Friday, May 06, 2005
Throughout his life David Hackworth was a controversial figure. I have a link to his Soldiers for Truth web site on this blog. For the most part, I enjoyed reading about the issues he raised, even if I did not agree with all of his opinions. What I especially liked was his ever increasing criticism of the US military' s new "CEO manager" generals and admirals, who are more concerned with saying yes to the Secretary of Defense and not with doing what it takes to take care of the average working man in uniform. He called them the "Perfumed Princes". It was an apt analogy. Entirely descriptive of some of the leadership in the Pentagon who are selling their souls for a mess of porridge, while trading away real capability and benefits for folks who deserve better.
At the same time however, one cannot just dismiss the other issues in "Hack's" life. His bios tend to gloss over or omit the 18 years he spent in Australia awaiting the statute of limitations to run out on multiple criminal charges brought by the Army. Those charges were not drawn up lightly, however the senior officer handling the charges was reluctant to press the issue because of Hackworth's superb combat record. The Army leadership at the time allowed Hackworth to retire in lieu of charges. Hackworth retired from the Army and moved to Australia for the next 18 or so years. On his departure from active duty he publicly blasted the country's Senior leadership from the president on down, and was especially hard on the Army's military leaders concerning their handling of the war. This got wide spread news and TV coverage at the time. As we have learned in recent years, based on several outstanding books, many of our senior leaders were truly derelict in their duty. Lyndon Johnson, Robert McNamara, and retired General Maxwell Taylor are just a few of the key players in this sordid era of poor American leadership. In 1989, after the statue of limitations on the charges against him had run out, Hackworth returned to the USA and wrote a best selling book and later became widely acclaimed columnist.
As a columnist for Newsweek, he was involved in a controversy that lead to the suicide of then Chief of Naval Operations Mike Boorda. This came during a time of considerable controversy, when the Navy was being beaten up from all sides and, in truth, had made some remarkably stupid concessions to the feminist mafia. He was to have published an article in Newsweek magazine that criticized Admiral Boorda for wearing the combat "V" on medals he was award for his duty in Vietnam, which included combat operations. But copies of the citations released by the Navy did not mention that Boorda qualified for wearing a combat ''V.'' It was later discovered that some of Hackworth's own claimed decorations were incorrect. And during John Kerry's election campaign there were those who said that the media had a double standard, hounding a decorated Naval officer, while giving Kerry a pass. In the end Newsweek just quietly stopped using his articles.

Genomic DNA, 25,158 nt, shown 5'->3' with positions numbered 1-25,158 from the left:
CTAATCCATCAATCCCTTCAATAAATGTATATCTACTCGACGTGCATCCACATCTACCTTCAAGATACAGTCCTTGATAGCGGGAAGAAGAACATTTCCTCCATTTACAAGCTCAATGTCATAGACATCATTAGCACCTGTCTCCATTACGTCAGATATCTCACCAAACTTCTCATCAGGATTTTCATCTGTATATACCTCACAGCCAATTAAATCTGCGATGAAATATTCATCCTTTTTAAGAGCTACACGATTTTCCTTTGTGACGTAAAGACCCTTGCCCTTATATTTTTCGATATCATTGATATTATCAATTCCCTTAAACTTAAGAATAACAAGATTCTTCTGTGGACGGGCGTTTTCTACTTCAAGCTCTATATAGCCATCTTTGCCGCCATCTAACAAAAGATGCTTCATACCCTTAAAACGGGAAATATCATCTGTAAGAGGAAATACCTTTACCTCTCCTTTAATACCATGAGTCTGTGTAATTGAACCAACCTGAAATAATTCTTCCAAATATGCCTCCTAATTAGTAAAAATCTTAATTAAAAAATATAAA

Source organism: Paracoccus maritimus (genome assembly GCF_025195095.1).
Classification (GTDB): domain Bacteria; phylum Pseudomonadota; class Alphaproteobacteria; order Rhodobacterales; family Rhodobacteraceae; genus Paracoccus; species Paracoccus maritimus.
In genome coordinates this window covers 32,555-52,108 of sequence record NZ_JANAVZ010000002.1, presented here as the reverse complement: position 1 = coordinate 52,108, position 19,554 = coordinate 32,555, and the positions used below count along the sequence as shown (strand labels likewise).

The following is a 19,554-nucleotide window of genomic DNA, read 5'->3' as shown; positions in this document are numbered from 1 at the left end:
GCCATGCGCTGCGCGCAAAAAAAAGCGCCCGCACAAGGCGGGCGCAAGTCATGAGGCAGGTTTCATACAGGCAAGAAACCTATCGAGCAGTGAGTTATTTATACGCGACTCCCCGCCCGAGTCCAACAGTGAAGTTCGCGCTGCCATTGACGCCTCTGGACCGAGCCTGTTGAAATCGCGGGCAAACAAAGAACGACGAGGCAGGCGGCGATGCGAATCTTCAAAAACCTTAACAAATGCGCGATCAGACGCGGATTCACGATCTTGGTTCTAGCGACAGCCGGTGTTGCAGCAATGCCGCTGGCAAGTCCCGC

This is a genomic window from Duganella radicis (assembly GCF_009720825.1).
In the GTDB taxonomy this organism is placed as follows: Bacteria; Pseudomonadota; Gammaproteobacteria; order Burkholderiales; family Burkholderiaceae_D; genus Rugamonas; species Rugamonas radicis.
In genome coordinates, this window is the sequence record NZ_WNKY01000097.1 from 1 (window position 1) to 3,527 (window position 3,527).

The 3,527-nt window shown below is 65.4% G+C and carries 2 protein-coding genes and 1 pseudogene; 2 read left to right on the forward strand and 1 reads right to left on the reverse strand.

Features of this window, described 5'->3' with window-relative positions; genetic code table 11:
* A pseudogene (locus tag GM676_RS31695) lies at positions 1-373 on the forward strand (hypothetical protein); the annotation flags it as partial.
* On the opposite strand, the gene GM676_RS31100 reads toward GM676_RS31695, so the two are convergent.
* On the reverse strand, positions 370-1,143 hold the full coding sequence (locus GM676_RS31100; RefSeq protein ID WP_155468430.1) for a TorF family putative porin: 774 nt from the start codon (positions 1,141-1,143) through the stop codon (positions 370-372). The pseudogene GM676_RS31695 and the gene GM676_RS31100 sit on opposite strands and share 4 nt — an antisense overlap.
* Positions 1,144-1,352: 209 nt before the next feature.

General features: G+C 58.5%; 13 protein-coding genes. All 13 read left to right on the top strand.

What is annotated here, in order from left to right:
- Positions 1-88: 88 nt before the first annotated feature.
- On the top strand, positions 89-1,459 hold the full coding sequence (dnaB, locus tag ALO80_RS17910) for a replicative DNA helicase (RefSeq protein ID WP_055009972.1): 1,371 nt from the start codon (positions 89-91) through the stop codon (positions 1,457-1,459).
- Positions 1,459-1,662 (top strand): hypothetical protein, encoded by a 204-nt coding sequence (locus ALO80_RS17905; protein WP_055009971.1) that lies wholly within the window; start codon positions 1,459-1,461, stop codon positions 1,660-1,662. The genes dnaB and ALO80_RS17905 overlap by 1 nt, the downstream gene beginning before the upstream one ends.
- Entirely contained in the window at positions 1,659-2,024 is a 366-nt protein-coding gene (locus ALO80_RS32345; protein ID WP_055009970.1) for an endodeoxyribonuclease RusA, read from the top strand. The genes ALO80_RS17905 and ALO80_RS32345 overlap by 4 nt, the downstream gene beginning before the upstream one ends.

These items are all on the record. However he still made a contribution in my humble opinion. Hackworth was a flawed man, as are so many. However the issues that he raised were important, and just as importantly there are a whole set of folks who think that he gave a voice to the average working Soldier, Sailor, Airman and Marine allowing them to highlight issues that are increasingly being ignored at the higher levels. He pointed up in his own unique style the increasing disconnect between what the Admirals and Generals understand vs what the working men and women are hearing. And got the criticism out of the "hidden messages" they are sending. Hidden messages like wanting to cut personnel in time of war, but making zero cuts in the number of admirals and generals. Or like that of saying "we support our troops", while watching the lackeys in the Department of Defense try to roll back pay raises and increases in hazardous duty pay. He drew attention to the current Operational Tempo of the Army and what it was doing to its future. Things that need to be heard and discussed
So like it or not, I'm glad Hack wrote and stirred up trouble. Here's hoping his successors at SFTT continue the good work.